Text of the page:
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America Get a Pay Raise – The Breakdown

Posted on February 6, 2018

The biggest piece of news in January’s strong jobs report concerns worker pay, which rose at a good clip after years of small increases.

According to the U.S. Bureau of Labor Statistics, average hourly earnings for all employees on private nonfarm payrolls rose by 9 cents in January, to $26.74. This follows an 11-cent gain in December.

Over the year, average hourly earnings have risen by 75 cents, or 2.9 percent.

This is good news – but how does it break down according to where we work?

Among occupational groups, compensation cost increases for private industry workers for the 12-month period ending in December 2017 ranged from 2.4 percent for management, professional, and related occupations to 3.1 percent for production, transportation, and material moving occupations.

Among industry supersectors, compensation cost increases for private industry workers for the 12-month period ending in December 2017 ranged from 2.0 percent for education and health services and financial activities to 3.6 percent for leisure and hospitality.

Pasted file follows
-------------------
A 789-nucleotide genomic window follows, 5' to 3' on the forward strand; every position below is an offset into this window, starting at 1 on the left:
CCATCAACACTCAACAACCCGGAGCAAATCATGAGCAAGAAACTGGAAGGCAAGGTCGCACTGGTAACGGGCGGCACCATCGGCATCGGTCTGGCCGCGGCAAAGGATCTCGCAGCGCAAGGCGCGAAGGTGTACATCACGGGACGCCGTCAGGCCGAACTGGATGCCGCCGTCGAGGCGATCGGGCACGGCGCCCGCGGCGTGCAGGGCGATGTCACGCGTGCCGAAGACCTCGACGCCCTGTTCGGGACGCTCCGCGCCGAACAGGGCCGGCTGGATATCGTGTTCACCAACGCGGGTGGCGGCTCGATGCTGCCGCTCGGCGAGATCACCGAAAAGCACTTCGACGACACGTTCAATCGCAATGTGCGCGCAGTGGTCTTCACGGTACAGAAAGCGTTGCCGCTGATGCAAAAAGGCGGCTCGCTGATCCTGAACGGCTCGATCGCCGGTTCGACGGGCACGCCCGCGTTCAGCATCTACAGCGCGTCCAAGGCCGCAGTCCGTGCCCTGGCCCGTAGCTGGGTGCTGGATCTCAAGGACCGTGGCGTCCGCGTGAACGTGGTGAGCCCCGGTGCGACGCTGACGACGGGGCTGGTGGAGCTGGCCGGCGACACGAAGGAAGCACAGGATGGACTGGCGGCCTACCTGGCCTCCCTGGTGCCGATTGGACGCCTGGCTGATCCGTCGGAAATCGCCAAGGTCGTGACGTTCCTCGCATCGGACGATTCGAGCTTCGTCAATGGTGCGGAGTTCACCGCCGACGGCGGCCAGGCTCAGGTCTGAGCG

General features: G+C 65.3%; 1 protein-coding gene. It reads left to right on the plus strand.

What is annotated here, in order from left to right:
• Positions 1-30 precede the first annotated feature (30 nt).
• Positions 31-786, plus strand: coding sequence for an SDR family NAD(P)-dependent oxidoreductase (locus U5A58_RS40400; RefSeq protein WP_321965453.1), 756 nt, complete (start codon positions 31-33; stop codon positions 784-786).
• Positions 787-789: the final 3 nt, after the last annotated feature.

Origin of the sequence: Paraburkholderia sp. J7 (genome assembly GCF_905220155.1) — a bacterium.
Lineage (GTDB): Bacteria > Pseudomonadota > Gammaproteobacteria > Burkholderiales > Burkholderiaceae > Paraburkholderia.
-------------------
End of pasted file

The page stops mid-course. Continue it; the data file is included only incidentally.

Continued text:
Compensation costs for state and local government workers increased 2.5 percent for the 12-month period ending in December 2017. In December 2016, the increase was 2.4 percent.

Wages and salaries increased 2.1 percent for the 12-month period ending in December 2017, the same as the December 2016 increase. Benefit costs increased 3.2 percent for the 12-month period ending in December 2017. The prior year’s increase was 3.1 percent.

Overall, private sector workers did better than government workers, and private sector workers in leisure and hospitality seemed to do the best overall.